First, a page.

James Grippando Picks the Top Five Legal Thrillers of All Time

James Grippando Picks the Top Five Legal Thrillers of All Time

There are many kinds of thrillers out there, but none are quite like legal thrillers. Legal thrillers take readers into the courtroom where articulate, passionate lawyers battle it out to catch the bad guy and make sure that justice is served. James Grippando, author of Most Dangerous Place out earlier this spring, knows this better than most. His legal thrillers combine suspense and courtroom drama in an immensely satisfying way. Here, he shares his top five legal thrillers of all time.

No one agrees on the origin of the thriller, much less the subgenre of “legal” thriller. Two days after selling my first novel, The Pardon, I received a 35-page, single-spaced letter from my editor. Part I laid out the “six essential elements of a legal thriller.” To my surprise, they weren’t really any different from the essential elements of great suspense, which probably accounts for my broad definition of the genre. Here are my top five, though some of these might leave you scratching your head and saying, “That’s not a legal thriller.” To which I say, “Oh, yes, it is.”

Mutiny on the Bounty

This is a novel based on the mutiny against Lieutenant William Bligh, commanding officer of the Bounty in 1789. I consider it the original legal thriller. Re-read the last half of the book that deals with the trial and execution of mutineers, and you’ll see what I mean.

A Man for All Seasons

Okay, it’s technically a play, but it reads like a book. It’s the story of Sir Thomas More, who was tried for treason and beheaded after he refused on principle to sign an oath approving the marriage of King Henry VIII to Anne Boleyn. I still have that book. It became especially meaningful to me in the early years of my legal career, when I was young and naïve and appalled to discover how many witnesses lied under oath. People complain that lawyers are always trying to trip them up with their clever questions, but in my experience witnesses too often had to be tricked into telling the truth. In my most cynical moments as a trial lawyer, I’d go back to Sir Thomas More and the sanctity of an oath.

Presumed Innocent

A prosecutor cheats on his wife and then is accused of killing his mistress. The mistress was a fellow prosecutor, and in addition to sleeping with the novel’s “hero,” she had a string of extramarital affairs with everyone from the State Attorney (her boss) to her division judge. The State Attorney isn’t sure who killed her, but he’s facing re-election and presses a murder trial against his own chief prosecutor for political purposes. Our hero (who is also the narrator) lies to his lawyer and to the reader throughout the trial. Is there an ethical lawyer in the house? You gotta love this mess. And the courtroom scenes are spot on.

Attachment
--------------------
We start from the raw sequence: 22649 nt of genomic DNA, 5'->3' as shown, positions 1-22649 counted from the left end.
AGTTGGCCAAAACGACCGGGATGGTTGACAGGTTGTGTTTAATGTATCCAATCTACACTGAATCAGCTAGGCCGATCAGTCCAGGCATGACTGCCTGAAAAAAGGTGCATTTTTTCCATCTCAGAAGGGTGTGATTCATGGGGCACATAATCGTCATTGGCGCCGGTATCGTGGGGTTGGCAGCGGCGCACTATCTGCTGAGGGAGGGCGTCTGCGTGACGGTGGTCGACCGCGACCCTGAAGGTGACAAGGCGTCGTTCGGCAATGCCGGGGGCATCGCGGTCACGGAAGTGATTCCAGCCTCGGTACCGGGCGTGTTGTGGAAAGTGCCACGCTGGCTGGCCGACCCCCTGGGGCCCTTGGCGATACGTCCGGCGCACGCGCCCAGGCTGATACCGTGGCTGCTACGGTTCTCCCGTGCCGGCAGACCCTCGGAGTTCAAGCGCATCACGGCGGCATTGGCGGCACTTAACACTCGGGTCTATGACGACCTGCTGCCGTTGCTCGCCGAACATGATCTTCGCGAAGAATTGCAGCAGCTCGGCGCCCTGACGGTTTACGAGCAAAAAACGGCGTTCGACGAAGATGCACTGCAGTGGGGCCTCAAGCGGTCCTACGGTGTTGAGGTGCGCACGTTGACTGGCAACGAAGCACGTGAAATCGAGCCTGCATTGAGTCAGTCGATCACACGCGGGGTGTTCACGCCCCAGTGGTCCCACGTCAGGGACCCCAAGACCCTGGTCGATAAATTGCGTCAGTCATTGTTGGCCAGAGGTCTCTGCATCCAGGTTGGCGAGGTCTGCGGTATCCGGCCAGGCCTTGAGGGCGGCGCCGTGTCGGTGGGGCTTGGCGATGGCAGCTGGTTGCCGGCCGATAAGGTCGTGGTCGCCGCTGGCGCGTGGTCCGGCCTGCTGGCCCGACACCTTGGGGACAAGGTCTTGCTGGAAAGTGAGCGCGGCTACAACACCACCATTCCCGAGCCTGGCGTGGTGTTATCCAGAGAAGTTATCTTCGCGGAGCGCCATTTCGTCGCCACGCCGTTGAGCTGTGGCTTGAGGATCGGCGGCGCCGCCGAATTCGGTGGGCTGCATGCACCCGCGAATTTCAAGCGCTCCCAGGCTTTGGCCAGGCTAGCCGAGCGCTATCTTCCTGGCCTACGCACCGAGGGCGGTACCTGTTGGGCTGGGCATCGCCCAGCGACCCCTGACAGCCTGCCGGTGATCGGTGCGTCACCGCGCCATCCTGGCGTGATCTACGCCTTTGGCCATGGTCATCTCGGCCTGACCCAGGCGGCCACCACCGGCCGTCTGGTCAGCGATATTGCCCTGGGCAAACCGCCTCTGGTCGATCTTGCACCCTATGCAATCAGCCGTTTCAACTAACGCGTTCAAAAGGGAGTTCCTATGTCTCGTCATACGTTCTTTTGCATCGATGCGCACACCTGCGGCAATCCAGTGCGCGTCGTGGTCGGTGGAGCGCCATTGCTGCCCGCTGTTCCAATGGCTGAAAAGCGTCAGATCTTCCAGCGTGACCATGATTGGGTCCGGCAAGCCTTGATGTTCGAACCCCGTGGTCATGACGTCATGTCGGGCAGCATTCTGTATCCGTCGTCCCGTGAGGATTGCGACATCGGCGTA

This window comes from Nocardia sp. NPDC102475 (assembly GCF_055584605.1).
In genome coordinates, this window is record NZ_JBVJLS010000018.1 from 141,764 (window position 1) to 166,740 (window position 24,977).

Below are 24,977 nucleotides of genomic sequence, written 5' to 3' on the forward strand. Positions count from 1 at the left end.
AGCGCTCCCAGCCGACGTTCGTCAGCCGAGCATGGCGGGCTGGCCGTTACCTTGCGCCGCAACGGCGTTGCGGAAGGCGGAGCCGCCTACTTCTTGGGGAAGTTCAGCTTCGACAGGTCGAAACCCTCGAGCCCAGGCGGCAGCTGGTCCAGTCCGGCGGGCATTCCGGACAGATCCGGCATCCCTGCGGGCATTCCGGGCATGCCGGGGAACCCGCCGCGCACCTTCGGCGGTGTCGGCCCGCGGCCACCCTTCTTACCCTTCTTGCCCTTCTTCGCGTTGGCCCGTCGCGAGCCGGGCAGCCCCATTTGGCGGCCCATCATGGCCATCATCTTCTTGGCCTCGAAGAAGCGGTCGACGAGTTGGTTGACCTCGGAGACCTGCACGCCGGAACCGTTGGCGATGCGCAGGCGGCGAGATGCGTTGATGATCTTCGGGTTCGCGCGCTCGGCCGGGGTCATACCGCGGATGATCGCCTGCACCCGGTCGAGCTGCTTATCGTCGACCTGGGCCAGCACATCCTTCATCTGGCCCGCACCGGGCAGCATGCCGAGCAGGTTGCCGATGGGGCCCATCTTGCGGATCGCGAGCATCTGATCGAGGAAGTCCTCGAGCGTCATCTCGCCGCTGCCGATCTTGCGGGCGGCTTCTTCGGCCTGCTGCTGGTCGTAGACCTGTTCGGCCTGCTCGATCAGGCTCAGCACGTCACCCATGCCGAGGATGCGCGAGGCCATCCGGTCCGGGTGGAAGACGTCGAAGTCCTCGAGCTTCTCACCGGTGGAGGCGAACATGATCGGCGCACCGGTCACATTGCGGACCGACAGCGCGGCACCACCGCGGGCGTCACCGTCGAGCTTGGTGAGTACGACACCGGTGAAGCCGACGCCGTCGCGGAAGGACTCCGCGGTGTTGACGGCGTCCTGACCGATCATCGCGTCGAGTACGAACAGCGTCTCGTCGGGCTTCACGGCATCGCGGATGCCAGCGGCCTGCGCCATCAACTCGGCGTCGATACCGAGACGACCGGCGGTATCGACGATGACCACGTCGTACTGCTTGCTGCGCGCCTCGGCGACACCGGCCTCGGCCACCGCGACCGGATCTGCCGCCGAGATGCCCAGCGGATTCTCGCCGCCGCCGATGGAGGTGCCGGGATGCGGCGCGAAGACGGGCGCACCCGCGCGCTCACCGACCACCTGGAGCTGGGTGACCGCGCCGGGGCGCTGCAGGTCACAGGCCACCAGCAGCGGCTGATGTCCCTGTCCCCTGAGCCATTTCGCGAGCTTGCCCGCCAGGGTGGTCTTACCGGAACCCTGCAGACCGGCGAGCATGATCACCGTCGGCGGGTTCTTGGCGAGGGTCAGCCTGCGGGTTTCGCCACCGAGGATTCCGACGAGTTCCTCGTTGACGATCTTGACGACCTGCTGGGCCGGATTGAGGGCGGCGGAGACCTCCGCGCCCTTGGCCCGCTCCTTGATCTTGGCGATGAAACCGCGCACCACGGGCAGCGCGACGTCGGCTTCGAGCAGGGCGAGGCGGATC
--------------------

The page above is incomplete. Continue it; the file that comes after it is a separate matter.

Anatomy of a Murder

Many consider it the greatest legal thriller/courtroom drama of all time (with strong dissent from fans of Agatha Christie’s Witness for the Prosecution). This iconic thriller involves a suspenseful murder trial that could go either way. I find it especially interesting because the story was inspired by an actual case handled by the author in his other life as a criminal defense lawyer. I wonder if that was why John Voelker wrote under the pseudonym Robert Traver.

The Witness for the Prosecution

Greatest twist ever. Really. Ever.

James Grippando is a New York Times bestselling author of suspense. Most Dangerous Place (HarperCollins, Feb. 2017) is his twenty-fifth novel, the thirteenth in his acclaimed series featuring Miami criminal defense attorney Jack Swyteck. He is also the author of The Penny Jumper, a novella, just released in October. His books are enjoyed worldwide in twenty-eight languages. James was a trial lawyer for twelve years before the publication of his first novel in 1994 (The Pardon). He is now Counsel at Boies Schiller & Flexner LLP. He lives in south Florida with his wife, three children, two cats and a golden retriever named Max who has no idea he’s a dog.


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